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Urogenital Anomalies of Newborns: Assessment and Management Approach

M3 India Newsdesk Mar 10, 2023

Congenital urogenital anomalies are birth defects and inherited conditions that affect the urinary tract or the genital tract. Here the author has penned down the common anomalies in newborns that could be diagnosed in the neonatal period.

ATTENTION: Images in this article contain pictures of newborn presentation which some people may find offensive or disturbing. Viewer discretion is advised.

The genitourinary problem is quite common. Development of the urinary tract and genital tract are closely linked. Some of these undiagnosed cases have huge repercussions in the form of significant morbidity and mortality. Antenatal sonography is of great significance to diagnose congenital abnormalities of the kidney and urinary tract (CAKUT). Most of these defects are structural and need corrective surgery, necessitating the need for early identification and timely referral by general paediatricians.

We would be discussing common anomalies under the following headings:

  1. Penile and urethral anomalies
  2. Testicular and scrotal anomalies
  3. Vaginal anomalies
  4. Disorders of sex development

1. Penile and urethral anomalies

  1. Foreskin variant: Normal baby has preputial adhesions which are physiological till 6 years, limiting the view of the urethral. No intervention is needed.
  2. Buried penis: Normally developed penis camouflaged by suprapubic fat. Surgical repair is indicated in case of a splayed urinary stream or for cosmetic concerns.
  3. Hypospadias with/without chordee: Urethral meatus placed ventral aspect, more proximal anywhere between glans to the perineum. Classified according to the position of the meatal opening as glandular (on the glans penis), coronal, sub-coronal, mid-penile, penoscrotal, scrotal and perineal (Fig. 1). Depending on the severity as suggested by the proximalisation and association of hypospadias with chordee (ventral penile curvature), surgical correction is warranted. The ideal age of repair is 6 to 12 months. Circumcision is contraindicated as the foreskin is required for most of the repair. DSD should be suspected in newborns with proximal hypospadias along with cryptorchidism.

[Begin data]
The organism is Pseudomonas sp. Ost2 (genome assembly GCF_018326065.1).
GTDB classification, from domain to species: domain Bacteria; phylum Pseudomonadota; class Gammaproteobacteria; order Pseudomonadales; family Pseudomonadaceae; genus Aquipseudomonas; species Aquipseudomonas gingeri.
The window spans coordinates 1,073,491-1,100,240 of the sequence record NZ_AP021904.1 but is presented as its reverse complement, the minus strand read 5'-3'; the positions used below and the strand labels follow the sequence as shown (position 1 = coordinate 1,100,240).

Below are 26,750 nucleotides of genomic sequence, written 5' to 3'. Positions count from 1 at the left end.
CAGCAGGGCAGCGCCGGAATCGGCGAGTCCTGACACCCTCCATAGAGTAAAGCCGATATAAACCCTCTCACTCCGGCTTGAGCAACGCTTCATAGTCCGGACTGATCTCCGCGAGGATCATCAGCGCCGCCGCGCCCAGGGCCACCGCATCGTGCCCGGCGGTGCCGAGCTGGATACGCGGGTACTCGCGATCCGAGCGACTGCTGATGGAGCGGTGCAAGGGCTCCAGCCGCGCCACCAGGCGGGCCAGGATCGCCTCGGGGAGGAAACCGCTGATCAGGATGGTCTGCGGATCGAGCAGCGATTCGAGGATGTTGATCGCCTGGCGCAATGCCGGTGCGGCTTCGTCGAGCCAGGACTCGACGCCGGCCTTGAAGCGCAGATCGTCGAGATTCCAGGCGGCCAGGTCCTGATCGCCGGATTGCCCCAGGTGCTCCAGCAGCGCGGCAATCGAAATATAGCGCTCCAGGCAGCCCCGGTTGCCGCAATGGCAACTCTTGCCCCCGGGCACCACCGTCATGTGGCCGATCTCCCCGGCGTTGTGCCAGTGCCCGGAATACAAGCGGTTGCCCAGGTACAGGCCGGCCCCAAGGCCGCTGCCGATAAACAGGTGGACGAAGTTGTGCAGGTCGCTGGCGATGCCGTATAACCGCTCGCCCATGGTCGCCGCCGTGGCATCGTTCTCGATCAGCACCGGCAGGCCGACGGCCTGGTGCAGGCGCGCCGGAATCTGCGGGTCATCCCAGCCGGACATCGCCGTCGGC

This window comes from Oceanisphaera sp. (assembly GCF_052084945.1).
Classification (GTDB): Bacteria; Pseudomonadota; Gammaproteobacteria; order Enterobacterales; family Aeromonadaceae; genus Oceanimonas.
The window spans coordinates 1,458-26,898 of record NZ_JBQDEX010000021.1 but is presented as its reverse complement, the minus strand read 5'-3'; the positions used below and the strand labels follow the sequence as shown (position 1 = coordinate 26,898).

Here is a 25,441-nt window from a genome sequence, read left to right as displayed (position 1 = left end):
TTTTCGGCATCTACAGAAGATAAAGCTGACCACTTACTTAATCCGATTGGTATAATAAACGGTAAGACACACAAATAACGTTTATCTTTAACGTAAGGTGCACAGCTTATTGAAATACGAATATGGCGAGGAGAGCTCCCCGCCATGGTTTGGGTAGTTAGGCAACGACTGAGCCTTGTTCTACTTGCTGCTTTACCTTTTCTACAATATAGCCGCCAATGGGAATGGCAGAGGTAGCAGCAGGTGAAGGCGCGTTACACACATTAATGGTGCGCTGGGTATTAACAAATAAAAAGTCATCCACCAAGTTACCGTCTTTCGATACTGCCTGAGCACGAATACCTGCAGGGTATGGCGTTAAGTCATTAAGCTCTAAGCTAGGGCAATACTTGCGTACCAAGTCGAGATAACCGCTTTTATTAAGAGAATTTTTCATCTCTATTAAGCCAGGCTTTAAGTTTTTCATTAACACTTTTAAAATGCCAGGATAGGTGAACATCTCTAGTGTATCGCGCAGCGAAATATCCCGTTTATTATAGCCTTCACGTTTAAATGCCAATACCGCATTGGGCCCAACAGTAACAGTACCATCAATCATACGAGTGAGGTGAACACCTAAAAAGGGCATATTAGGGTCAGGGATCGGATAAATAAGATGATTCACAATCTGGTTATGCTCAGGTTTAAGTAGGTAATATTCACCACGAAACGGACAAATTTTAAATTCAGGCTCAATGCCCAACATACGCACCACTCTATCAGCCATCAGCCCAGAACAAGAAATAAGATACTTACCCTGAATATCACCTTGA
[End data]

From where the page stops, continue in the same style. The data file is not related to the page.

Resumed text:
Fig. 1: Types of hypospadias (click on the image to view)

  1. Epispadias: Rare urogenital anomaly characterised by failure of the urethral tube to tabulation on the dorsal aspect leading to the ventral placement of the urethral opening. Commonly associated with severe exstrophy-epispadias complex, affecting 1 in 117,000 males and 1 in 480,000 females.

Apart from the obvious anomaly of the meatal anomaly, males have short and upward pointing phallus and ventral hooding of the prepuce. Alike males, females also have certain anatomic abnormalities in the form of a bifid clitoris, patulous urethral opening, anteriorly placed vaginal opening and ill-formed or absent mons (Fig. 2). Total urinary incontinence is present in proximal epispadias (in males) and in all females with epispadias due to a wide urethral plate and underdeveloped sphincter. Surgical management is quite challenging. Corrective surgery warranted by the age of 6-12 months, done in a staged approach. It aims at restoring the normal anatomy of genitalia and urethral with bladder neck reconstruction to attain continence.

Fig. 2: Epispadias- Exstrophy complex (click on the image to view)

2. Testicular and scrotal anomalies

A. Inguinal hernia: Congenital inguinal hernia is quite common, with an incidence of 1 to 4 % in term and 30% in preterms, with a male-to-female ratio of 6:1. Visible as a swelling in the inguinoscrotal region because of the protrusion of intraabdominal content through patent processes vaginalis. Presents as a bulge in the groin on crying and straining.

On examination: Cough/ strain impulse could be elicited, can’t get above the swelling, testis felt separate from the swelling. Should be differentiated from the undescended testis and retractile testis. Requires elective surgical repair (herniotomy) once a definitive diagnosis is made. Day care procedure where hernia sac is ligated at the deep inguinal ring. Timely repair prevents the future risk of incarceration.